Powder skiing tips: Suggestions for fine-tuning your skills | TahoeDailyTribune.com

Powder skiing tips: Suggestions for fine-tuning your skills

Brush up on your powder skiing technique with these suggestions for all skiiers

Sebastian Foltz

With El Niño kicking into high gear and significant snow on the way, it’s time to get back on those powder sticks and enjoy all the conditions that a Lake Tahoe winter has to offer.

But for the intermediate-level skier, powder skiing can be intimidating, and for good reason. Ask any slopeside-clinic physician or ski patroller and they’ll tell you — among other things — knee injuries typically go up on deep snow days.

However, with a little fine-tuning, the proper ski technique, and some helpful powder skiing tips, taking on the deep can be a lot more manageable.

With that in mind, here are some powder skiing tips for the next time you have a shot at first tracks:

GET ON TOP: Typically, the natural response for any skier taking on deep snow is to lean back to keep ski tips up.

“People think leaning back in powder is the way to do it, like water skiing,” Professional Ski Instructors of America-certified instructor trainer Jonathan Lawson said. “They’re nervous that the tips are going to dive down.”

That’s fine to a point. But with modern ski designs, you can be over the top of your skis and still get that flotation to stay on top of the snow.

Too much of a back-seat stance will both put your knees at risk and cause you to fatigue more quickly.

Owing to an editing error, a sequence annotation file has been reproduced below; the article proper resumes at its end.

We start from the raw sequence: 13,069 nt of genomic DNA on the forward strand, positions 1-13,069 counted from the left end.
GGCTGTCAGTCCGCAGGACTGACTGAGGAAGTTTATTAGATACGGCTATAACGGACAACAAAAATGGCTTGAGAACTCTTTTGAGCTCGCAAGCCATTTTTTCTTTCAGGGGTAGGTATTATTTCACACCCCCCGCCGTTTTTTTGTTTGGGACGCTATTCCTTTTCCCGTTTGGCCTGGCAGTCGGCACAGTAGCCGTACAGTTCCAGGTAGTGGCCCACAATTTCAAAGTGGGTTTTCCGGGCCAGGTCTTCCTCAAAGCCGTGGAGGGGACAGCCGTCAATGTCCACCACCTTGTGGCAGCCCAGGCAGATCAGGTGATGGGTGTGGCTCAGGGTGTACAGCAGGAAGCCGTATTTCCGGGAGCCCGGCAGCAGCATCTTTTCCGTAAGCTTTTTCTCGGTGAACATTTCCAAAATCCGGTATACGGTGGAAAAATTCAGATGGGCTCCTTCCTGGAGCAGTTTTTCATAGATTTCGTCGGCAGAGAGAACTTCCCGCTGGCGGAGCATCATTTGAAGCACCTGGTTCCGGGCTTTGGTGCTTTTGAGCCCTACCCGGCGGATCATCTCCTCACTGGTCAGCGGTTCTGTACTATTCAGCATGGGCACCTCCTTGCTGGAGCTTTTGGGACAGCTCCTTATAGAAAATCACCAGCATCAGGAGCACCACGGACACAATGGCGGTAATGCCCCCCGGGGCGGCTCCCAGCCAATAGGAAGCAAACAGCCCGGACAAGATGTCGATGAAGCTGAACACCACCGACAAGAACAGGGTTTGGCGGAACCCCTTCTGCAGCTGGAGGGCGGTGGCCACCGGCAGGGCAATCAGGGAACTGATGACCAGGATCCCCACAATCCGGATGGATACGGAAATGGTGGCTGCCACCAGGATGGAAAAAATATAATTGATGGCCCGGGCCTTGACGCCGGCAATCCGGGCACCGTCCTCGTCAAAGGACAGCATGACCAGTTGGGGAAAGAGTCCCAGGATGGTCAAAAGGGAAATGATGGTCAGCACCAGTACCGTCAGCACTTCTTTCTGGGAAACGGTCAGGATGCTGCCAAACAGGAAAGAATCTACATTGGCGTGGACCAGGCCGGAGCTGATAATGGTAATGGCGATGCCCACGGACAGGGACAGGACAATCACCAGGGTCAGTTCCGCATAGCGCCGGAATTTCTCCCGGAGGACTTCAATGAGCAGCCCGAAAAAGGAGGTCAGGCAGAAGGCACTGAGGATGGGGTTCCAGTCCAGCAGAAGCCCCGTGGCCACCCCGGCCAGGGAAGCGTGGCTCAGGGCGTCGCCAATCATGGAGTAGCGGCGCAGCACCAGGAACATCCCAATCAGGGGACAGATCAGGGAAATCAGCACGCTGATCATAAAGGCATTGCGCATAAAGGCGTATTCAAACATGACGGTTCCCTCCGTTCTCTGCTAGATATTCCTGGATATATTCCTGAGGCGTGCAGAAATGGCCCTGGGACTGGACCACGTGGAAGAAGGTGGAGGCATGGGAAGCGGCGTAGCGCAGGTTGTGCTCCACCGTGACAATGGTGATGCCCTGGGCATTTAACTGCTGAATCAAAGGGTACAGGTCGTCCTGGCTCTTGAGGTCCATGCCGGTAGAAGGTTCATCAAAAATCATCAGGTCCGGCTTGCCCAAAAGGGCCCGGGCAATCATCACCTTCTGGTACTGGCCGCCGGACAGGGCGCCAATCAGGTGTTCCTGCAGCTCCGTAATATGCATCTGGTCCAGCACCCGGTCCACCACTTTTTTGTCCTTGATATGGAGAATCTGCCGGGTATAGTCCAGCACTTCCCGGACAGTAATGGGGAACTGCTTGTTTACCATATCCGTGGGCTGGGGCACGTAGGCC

TIGHTER AND LIGHTER: Unlike carving a groomed run, in deep snow, it’s better to have legs closer together in a tighter stance. On a groomed surface you get much more performance out of your skis with a wider stance and more dramatic pressure on each ski during turns. But in deep snow, it’s less about aggressive turns and more about soft adjustments. Turns should be more gentle with closer to even pressure on both skis at once.

“You’re closer to even from foot-to-foot pressure,” Lawson explained, “where as in carving (on a groomer) you might have 90 percent on your outside ski.”

When you’re floating on top of snow it takes much less pressure to turn. The narrower stance helps keep that pressure balanced between skies.

LET IT GO: Don’t be afraid to point your skis more downhill on a powder day than you would in regular conditions.

“You can take a more direct line down the mountain (in powder) than you normally would,” Lawson said. “With really round turns, a skier slows down too much. Momentum is your friend in powder skiing.”

In this instance, that momentum can also lift you on top of the snow more than going slower would.

And remember, the powder is soft. If you’re going to fall, it’s best to let it happen. Injuries, especially ones involving twisting knees, often happen when a skier is trying to recover from a fall. Sometimes it’s best to just let go.

IT COULD BE THE SKIS: Finally, if you’re still struggling in the deep stuff, it could be your skiing gear. While technology isn’t usually the problem, there absolutely are skis that perform stronger in deep snow. If the snow gets deep, it could be a great opportunity to demo some new gear. Any ski with a tip-and-tail rocker or early rise will help with ski flotation. Something that’s a little wider underfoot will also make a dramatic difference. For powder skiing, it’s all about flotation.

Before working for the Tribune, staff reporter Sebastian Foltz spent five winters as a ski instructor in Colorado and Oregon.

Originally published in the January 30, 2016, issue of the Tahoe Daily Tribune and regularly vetted for accuracy. 

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